We’re making this statement to re-clarify our role in relation to more recent questions around our involvement in Springfield Park. Alder Hey as an organisation hold the task of restoring and revitalising Springfield Park. As highlighted by their team ‘this £6.2 million project aims to create a space that promotes health and well-being, be an attractive place for visitors, and enhances the quality of life for the wider community’.
Acting as an independent party from Alder Hey, Capacity was commissioned for a very focused contract to co-create and secure the investment needed to deliver the enhanced features local communities want to make Springfield the best destination it can be. With this, Alder Hey funded Capacity to be a really small part of their £6.2 mil wider project, but we made it our mission to add value and generate an impactful return on the investment.
We, Capacity, are a public service redesign agency, so a lot of what we do is in the background of major projects such as this, helping to make them fit for purpose by working with local people and bringing their ideas to life. This involves consultation, best practice research, finding funding and working with lots of different people and groups to try and unpick the barriers to making the project a success.
By working with community partners, we were successful in securing additional funding for Springfield Park including £144,000 for a disability cycling centre based in the park and a full summer of events delivered by Hype Merseyside – taking us over and above the original investment made.
We have also supported discussions with funders and Liverpool City Council (as the landowner) to explore more possibilities of a heritage trail, a café and a community hub. This combined work has resulted in bids totalling over £1m for features that can generate a long-term sustainable income for the park.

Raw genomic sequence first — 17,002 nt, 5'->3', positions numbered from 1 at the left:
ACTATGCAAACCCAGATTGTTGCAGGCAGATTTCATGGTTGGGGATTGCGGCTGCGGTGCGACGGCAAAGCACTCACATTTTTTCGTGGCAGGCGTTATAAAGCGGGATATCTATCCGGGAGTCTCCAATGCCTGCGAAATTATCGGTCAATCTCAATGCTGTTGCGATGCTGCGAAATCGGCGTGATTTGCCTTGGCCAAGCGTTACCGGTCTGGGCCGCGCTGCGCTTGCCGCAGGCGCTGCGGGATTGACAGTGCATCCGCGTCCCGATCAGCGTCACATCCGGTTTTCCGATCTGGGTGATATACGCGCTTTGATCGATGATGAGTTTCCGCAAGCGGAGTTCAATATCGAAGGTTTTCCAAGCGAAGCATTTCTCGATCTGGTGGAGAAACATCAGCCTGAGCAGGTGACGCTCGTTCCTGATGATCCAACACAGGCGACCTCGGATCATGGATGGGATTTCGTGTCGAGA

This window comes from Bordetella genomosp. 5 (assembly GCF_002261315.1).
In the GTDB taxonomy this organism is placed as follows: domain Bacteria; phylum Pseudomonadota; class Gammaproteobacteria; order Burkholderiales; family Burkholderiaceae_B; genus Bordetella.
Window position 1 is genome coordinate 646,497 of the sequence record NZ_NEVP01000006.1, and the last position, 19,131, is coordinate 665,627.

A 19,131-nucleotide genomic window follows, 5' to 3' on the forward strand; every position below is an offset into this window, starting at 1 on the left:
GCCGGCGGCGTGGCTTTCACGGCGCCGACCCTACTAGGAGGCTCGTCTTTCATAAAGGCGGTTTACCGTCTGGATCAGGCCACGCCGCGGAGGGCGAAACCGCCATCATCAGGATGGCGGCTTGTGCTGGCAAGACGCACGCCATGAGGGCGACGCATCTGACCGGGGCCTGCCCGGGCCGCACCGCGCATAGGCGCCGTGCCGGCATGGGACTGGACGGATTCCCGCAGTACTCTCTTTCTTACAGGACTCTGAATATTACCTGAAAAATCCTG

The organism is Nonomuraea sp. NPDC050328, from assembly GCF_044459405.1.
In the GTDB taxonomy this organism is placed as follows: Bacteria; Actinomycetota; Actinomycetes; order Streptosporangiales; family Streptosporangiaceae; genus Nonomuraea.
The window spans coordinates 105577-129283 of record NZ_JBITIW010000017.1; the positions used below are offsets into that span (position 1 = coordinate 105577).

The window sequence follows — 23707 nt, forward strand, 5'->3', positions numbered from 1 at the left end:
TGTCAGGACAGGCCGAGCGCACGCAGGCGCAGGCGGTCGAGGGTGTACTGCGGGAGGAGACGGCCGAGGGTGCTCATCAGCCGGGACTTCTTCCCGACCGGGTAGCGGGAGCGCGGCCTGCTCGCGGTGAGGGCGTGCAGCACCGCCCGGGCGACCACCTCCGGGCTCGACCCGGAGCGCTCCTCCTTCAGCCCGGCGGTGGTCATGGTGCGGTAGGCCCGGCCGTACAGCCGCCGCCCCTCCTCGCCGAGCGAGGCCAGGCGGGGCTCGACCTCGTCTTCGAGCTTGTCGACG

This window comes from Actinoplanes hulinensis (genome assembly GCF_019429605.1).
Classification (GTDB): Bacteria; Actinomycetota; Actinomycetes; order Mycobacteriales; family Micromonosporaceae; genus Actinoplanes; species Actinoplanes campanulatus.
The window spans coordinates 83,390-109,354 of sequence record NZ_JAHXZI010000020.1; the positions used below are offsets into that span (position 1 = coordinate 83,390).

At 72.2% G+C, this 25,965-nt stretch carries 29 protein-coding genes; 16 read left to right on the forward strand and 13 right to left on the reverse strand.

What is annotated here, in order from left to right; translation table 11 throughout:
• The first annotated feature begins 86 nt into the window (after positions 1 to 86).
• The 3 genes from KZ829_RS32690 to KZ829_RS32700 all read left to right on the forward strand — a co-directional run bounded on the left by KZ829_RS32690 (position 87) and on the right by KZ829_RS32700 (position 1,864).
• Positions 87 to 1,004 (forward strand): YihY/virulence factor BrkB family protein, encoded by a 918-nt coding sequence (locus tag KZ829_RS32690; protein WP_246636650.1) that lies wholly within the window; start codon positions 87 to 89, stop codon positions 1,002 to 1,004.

In addition, Capacity has also brought many expert community providers into the park who have delivered events including health and wellbeing activities, children’s holiday themed events, health and wellbeing programmes, creative programmes and opportunities for family fun. These events were designed to complement the valuable activities coordinated and delivered by groups such as Friends of Springfield Park, LFC Foundation and more, with the ambition of making Springfield Park a welcoming and inclusive park.
We are pleased to see that Phase 1 of the park is open and has been returned to the community, and we are thrilled to see that our partners at the ‘Wheels for All’ cycling programme have had a warm welcome to the park.
Sadly, we can’t answer any questions on the Alder Hey health campus or the timeline/content of the return of the park, this is something we are not part of and over which we have no control.
We are also aware that concerns have been raised about the Multi Use Games Area (MUGA). Again, we sadly cannot answer any comments on the MUGA as our involvement has been very limited. Capacity carried out a pre-consultation in late 2020 following a request for a second planning proposal by LCC. As part of this consultation, we spoke to the community and reaffirmed the preferred location of the MUGA to Alder Hey – this was extent of our involvement.
However, we do understand the current priority for Liverpool City Council and Alder Hey is the return of the main features of Springfield Park for the community.
Capacity has now finished its small part in the wider Springfield Park regeneration project. We wish the best of luck to Alder Hey, Liverpool City Council and Springfield Park community teams with the rest of their journey.